Remembering Brent

I was still an undergraduate when, in the summer of 1970, I first laid eyes on Spain, spending seven or so heady weeks in the bright shadow of San Lorenzo de El Escorial, an immense, intimidating pile built by Philip II in the shape of a huge gridiron on which its patron, St. Lawrence, had been slowly barbecued back in the second century. He had designed it that way to honor the martyred deacon whose feast (August 10) fell on the same day his army had defeated the French at St. Quentin, an important victory in Philip’s never-ending campaign against the Protestant world. That was in the year 1563, the same year that, as Providence would have it, the Council of Trent issued its final decrees, thus launching all those wonderful Tridentine warheads aimed at restoring the unity of a divided Christendom.

Those weeks in Catholic Spain were among the happiest of my life, spent in the company of some of the most colorful and contentious people I would ever know. An assortment so captivatingly odd, in fact, that only a God with a sense of humor could account for them. A young Bill Marshner, for instance, who struck everyone as positively, fearfully brilliant (in several languages). When he spoke, in high Yalie hauteur, even the bells of San Lorenzo fell silent.  Or Mike Schwartz, a Son of Thunder from the University of Dallas, who was, without doubt, the most fiercely self-confident Catholic I’d ever met. Averse to almost everything American (including most English antecedents, because of Britain’s barbarous treatment of our Irish cousins), he and I would cross swords not a few times that tumultuous summer.  Or Lorenzo Albacete, who was, even then, just about the funniest human being on earth.

There were altogether about fifty of us who managed to make it to Spain that summer, armed with as many opinions as the disparate cities and states we came from. But we were all eager to experience firsthand a culture that offered, in the words of the brochure that first caught my eye, “an organically Catholic life style.” And which had succeeded, however residually during the waning years of the Franco regime, in surviving the secularist furies then sweeping across the West.  Quite simply, what the program aimed to achieve was “insight into the public life proper to a Christian.” Pursuant, as always, to an even larger ambition—“to instaurate the sovereignty of Christ the King in the social order.” In other words, the raising up of a confessional state, intended to follow upon the happy conversion of the country to the teachings of the Roman Catholic Church. Quixotic? To be sure. But no less probable than, say, the conversion of the ancient world, which took place during the first centuries of the Church’s life.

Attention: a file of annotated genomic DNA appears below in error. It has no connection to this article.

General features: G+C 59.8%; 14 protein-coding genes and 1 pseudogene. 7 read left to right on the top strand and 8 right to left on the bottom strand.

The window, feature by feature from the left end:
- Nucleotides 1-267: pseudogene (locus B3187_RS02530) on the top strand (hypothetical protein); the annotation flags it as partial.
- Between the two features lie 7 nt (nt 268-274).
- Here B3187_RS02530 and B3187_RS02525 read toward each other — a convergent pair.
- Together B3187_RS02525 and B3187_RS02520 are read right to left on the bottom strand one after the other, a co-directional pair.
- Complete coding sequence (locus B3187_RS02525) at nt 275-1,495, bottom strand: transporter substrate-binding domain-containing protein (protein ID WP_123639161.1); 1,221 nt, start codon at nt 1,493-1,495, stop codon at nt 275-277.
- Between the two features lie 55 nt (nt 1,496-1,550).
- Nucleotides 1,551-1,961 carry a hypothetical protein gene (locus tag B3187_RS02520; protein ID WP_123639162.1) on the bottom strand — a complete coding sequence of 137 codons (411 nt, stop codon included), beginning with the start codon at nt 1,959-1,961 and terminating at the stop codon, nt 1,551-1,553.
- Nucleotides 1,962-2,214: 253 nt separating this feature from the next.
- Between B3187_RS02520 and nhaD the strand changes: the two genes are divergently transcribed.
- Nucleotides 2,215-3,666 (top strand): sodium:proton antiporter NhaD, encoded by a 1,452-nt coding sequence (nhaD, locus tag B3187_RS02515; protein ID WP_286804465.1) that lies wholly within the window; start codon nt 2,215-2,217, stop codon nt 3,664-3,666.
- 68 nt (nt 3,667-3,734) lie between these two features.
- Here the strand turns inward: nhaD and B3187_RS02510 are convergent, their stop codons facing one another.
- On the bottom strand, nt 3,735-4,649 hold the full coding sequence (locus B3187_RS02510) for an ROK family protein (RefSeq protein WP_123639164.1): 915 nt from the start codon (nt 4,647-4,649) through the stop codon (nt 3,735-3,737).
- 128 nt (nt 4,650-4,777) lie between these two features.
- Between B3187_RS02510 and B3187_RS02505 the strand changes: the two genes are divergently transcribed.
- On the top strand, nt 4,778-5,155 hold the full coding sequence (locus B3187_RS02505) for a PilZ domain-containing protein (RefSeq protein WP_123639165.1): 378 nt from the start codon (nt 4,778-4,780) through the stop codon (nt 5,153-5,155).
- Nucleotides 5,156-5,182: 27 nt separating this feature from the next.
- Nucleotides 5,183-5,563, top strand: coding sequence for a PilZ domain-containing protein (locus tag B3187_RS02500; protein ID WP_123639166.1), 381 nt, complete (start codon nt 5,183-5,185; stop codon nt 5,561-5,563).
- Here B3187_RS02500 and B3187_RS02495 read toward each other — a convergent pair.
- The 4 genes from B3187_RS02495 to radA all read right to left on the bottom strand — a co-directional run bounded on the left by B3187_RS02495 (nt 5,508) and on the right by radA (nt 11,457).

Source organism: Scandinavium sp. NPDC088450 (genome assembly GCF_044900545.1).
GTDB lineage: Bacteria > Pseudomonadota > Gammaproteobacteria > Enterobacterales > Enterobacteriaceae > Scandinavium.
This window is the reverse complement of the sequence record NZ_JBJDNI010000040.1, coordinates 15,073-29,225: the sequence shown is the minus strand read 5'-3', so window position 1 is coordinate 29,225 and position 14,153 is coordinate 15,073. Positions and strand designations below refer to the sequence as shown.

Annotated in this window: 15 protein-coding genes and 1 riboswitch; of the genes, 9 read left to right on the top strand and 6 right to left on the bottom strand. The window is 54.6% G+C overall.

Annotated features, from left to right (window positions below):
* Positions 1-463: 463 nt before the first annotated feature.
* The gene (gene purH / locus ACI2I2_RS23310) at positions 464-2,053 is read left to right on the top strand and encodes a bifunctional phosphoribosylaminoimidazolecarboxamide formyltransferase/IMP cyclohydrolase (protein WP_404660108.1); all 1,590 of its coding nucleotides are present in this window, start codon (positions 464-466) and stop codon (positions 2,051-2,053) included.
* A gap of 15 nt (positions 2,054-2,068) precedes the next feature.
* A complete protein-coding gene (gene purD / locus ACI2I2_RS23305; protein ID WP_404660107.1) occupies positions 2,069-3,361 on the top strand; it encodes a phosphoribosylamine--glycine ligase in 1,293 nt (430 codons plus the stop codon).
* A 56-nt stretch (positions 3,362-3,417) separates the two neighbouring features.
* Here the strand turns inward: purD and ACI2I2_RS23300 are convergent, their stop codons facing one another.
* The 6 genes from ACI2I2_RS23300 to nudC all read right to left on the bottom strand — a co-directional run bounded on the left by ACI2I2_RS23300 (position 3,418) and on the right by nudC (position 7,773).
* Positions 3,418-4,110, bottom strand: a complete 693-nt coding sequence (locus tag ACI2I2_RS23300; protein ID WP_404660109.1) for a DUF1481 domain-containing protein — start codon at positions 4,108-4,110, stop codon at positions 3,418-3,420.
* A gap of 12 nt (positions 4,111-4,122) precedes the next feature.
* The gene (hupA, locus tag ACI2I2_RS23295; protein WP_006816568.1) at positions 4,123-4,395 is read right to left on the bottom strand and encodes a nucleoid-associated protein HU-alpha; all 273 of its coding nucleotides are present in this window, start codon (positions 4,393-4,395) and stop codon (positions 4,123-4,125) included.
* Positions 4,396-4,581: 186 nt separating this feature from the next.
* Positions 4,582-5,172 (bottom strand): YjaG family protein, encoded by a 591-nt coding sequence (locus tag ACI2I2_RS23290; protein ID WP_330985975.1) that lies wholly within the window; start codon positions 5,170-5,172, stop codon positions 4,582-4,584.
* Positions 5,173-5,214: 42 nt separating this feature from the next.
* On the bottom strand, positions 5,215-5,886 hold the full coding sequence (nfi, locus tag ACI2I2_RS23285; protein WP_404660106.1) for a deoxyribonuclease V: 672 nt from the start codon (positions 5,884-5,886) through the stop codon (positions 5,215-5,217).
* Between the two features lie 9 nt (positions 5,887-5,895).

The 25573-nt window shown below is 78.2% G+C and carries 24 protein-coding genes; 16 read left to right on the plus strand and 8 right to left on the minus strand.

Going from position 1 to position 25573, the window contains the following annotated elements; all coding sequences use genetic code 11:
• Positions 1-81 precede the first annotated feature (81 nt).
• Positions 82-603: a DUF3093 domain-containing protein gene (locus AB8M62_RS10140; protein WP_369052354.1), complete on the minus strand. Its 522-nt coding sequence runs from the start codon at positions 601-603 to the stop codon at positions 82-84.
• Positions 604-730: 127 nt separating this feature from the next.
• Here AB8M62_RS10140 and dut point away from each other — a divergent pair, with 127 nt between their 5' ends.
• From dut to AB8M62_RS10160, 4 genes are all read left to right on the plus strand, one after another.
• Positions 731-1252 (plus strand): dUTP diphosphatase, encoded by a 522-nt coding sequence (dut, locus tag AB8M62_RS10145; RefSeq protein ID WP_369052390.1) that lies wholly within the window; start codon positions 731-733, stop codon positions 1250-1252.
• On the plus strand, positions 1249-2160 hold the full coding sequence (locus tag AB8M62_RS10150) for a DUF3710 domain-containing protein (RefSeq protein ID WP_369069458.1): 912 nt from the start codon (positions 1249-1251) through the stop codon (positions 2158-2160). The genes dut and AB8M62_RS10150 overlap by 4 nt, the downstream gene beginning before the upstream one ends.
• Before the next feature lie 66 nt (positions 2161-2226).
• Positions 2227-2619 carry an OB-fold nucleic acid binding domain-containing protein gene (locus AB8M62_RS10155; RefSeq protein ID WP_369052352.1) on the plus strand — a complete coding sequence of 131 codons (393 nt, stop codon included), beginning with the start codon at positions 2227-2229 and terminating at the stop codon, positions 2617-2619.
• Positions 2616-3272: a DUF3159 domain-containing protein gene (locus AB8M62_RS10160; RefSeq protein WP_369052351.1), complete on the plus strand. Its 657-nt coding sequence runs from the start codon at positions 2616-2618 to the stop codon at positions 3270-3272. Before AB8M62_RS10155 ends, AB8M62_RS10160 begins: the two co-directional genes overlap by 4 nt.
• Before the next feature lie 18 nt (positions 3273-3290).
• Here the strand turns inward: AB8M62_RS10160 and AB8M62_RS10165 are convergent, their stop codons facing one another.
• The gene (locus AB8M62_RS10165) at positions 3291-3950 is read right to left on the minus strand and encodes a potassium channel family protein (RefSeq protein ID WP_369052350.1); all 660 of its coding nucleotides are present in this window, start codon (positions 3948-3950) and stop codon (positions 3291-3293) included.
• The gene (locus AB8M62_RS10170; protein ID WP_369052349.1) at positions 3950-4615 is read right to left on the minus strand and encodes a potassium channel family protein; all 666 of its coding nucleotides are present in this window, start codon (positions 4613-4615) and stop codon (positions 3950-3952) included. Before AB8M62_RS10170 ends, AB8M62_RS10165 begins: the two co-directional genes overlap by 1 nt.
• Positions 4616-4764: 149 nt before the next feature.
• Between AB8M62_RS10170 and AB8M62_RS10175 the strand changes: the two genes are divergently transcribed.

Far and away the most striking specimens that summer, however, were the two men who made it possible for any of us to be there at all: Brent Bozell, the founder of Triumph magazine, in whose pages great provocations circulated concerning the implications of what Belloc was wont to call “the Catholic Thing”; and Frederick Wilhelmsen, who had written a good many of those pages, along with a number of wonderful books, including a superb study of Hilaire Belloc, his first (No Alienated Man: A Study in Christian Integration, Sheed and Ward, 1953). It was Fritz, of course, who set off most of the fireworks that summer, igniting them each day in class with such dazzling display that, for some of us, the memory of his coruscations would last as long as we were alive.

And while it was Wilhelmsen who made the biggest splash—indeed, I would learn everything I now know about the metaphysics of existence from him, who took it all straight from St. Thomas, adding his own baroque inflections along the way—it was really Bozell whom I would come to admire most of all.  And for whom, even now, I remain the most grateful. (Grateful, too, for a recent and quite wonderful account of that life, called Living on Fire, written by Daniel Kelly.)

So what was it about Brent that proved so beguiling that even an undergraduate as callow as I was took notice? It certainly wasn’t his ideas about America since, as a Movement Conservative, I’d already rejected them.  Owing to prior and passionate allegiance to brother-in-law Bill Buckley and his National Review, I could hardly be expected to endorse the Triumph critique of the Republic, whose essential worthwhileness I took for granted. For me, marinated practically from birth in the mythology of all those wise and virtuous men who founded our country, it was simply a given that the mess we were in would at once find remedy when all right-thinking patriots rallied round the flag. Yes, change would need to come, but only of the most cosmetic sort. But Brent was not a flag waver. Not since the days of the Goldwater candidacy when, having ghost-written The Conscience of a Conservative, a powerful little programmatic piece that galvanized the whole rightwing world, generating sales in excess of 3 million copies by 1964, would Brent be waving that particular flag. Indeed, his love of country stopped short of a willingness to defend a system he’d come more and more to recognize as constitutionally corrupt, however ardent his erstwhile devotion had been to the conservative principles at home, joined to fierce anti-communism abroad. It made for, let me tell you, a most argumentative summer; a perfect storm, you might say.